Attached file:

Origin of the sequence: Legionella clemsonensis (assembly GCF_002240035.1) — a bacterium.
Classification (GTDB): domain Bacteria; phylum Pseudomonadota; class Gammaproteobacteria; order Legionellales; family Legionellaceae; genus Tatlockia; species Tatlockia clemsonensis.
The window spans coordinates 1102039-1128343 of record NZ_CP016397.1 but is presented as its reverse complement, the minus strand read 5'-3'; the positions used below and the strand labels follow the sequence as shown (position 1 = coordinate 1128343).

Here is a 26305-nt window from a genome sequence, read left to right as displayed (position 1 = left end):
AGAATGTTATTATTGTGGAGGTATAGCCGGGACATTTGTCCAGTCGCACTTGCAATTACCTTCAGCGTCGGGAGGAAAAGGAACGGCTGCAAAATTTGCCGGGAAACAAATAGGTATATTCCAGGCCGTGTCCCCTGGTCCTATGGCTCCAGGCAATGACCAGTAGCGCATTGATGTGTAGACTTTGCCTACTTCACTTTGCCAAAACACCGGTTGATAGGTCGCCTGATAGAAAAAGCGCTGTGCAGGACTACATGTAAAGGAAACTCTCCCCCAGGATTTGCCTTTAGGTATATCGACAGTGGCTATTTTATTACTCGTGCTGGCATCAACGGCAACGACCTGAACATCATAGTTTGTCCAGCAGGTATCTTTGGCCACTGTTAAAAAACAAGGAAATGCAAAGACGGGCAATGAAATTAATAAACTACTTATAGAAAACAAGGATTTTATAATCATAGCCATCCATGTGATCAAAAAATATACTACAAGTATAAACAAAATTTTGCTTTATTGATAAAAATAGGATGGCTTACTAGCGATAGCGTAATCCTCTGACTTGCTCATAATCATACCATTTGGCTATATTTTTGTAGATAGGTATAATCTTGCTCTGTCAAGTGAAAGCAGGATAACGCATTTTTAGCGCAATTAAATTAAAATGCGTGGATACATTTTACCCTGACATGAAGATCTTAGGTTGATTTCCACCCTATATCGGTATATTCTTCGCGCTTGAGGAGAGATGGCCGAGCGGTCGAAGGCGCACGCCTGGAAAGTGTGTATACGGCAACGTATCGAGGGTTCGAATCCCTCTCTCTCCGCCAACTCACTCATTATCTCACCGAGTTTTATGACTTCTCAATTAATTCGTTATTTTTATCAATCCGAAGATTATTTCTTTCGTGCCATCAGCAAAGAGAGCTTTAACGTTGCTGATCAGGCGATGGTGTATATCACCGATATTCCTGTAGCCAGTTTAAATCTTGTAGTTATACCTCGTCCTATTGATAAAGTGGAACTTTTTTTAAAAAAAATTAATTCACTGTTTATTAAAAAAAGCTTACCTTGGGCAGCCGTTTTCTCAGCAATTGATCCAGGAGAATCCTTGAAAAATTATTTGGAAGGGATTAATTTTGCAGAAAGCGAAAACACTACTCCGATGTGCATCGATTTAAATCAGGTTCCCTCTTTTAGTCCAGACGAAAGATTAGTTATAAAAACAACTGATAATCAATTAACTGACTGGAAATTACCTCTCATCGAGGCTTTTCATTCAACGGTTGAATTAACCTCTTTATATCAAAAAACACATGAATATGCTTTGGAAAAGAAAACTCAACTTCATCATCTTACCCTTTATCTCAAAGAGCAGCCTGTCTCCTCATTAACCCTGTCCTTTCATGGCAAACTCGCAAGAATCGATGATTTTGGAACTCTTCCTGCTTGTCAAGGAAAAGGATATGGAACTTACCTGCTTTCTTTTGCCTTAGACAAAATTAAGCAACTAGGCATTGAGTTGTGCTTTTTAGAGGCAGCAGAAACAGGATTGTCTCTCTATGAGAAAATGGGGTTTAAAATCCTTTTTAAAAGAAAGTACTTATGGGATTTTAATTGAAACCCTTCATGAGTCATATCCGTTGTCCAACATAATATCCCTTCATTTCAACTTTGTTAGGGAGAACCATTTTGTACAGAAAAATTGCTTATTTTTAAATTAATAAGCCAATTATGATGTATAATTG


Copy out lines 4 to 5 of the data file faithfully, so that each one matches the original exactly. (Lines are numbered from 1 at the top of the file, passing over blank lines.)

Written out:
Here is a 26305-nt window from a genome sequence, read left to right as displayed (position 1 = left end):
AGAATGTTATTATTGTGGAGGTATAGCCGGGACATTTGTCCAGTCGCACTTGCAATTACCTTCAGCGTCGGGAGGAAAAGGAACGGCTGCAAAATTTGCCGGGAAACAAATAGGTATATTCCAGGCCGTGTCCCCTGGTCCTATGGCTCCAGGCAATGACCAGTAGCGCATTGATGTGTAGACTTTGCCTACTTCACTTTGCCAAAACACCGGTTGATAGGTCGCCTGATAGAAAAAGCGCTGTGCAGGACTACATGTAAAGGAAACTCTCCCCCAGGATTTGCCTTTAGGTATATCGACAGTGGCTATTTTATTACTCGTGCTGGCATCAACGGCAACGACCTGAACATCATAGTTTGTCCAGCAGGTATCTTTGGCCACTGTTAAAAAACAAGGAAATGCAAAGACGGGCAATGAAATTAATAAACTACTTATAGAAAACAAGGATTTTATAATCATAGCCATCCATGTGATCAAAAAATATACTACAAGTATAAACAAAATTTTGCTTTATTGATAAAAATAGGATGGCTTACTAGCGATAGCGTAATCCTCTGACTTGCTCATAATCATACCATTTGGCTATATTTTTGTAGATAGGTATAATCTTGCTCTGTCAAGTGAAAGCAGGATAACGCATTTTTAGCGCAATTAAATTAAAATGCGTGGATACATTTTACCCTGACATGAAGATCTTAGGTTGATTTCCACCCTATATCGGTATATTCTTCGCGCTTGAGGAGAGATGGCCGAGCGGTCGAAGGCGCACGCCTGGAAAGTGTGTATACGGCAACGTATCGAGGGTTCGAATCCCTCTCTCTCCGCCAACTCACTCATTATCTCACCGAGTTTTATGACTTCTCAATTAATTCGTTATTTTTATCAATCCGAAGATTATTTCTTTCGTGCCATCAGCAAAGAGAGCTTTAACGTTGCTGATCAGGCGATGGTGTATATCACCGATATTCCTGTAGCCAGTTTAAATCTTGTAGTTATACCTCGTCCTATTGATAAAGTGGAACTTTTTTTAAAAAAAATTAATTCACTGTTTATTAAAAAAAGCTTACCTTGGGCAGCCGTTTTCTCAGCAATTGATCCAGGAGAATCCTTGAAAAATTATTTGGAAGGGATTAATTTTGCAGAAAGCGAAAACACTACTCCGATGTGCATCGATTTAAATCAGGTTCCCTCTTTTAGTCCAGACGAAAGATTAGTTATAAAAACAACTGATAATCAATTAACTGACTGGAAATTACCTCTCATCGAGGCTTTTCATTCAACGGTTGAATTAACCTCTTTATATCAAAAAACACATGAATATGCTTTGGAAAAGAAAACTCAACTTCATCATCTTACCCTTTATCTCAAAGAGCAGCCTGTCTCCTCATTAACCCTGTCCTTTCATGGCAAACTCGCAAGAATCGATGATTTTGGAACTCTTCCTGCTTGTCAAGGAAAAGGATATGGAACTTACCTGCTTTCTTTTGCCTTAGACAAAATTAAGCAACTAGGCATTGAGTTGTGCTTTTTAGAGGCAGCAGAAACAGGATTGTCTCTCTATGAGAAAATGGGGTTTAAAATCCTTTTTAAAAGAAAGTACTTATGGGATTTTAATTGAAACCCTTCATGAGTCATATCCGTTGTCCAACATAATATCCCTTCATTTCAACTTTGTTAGGGAGAACCATTTTGTACAGAAAAATTGCTTATTTTTAAATTAATAAGCCAATTATGATGTATAATTG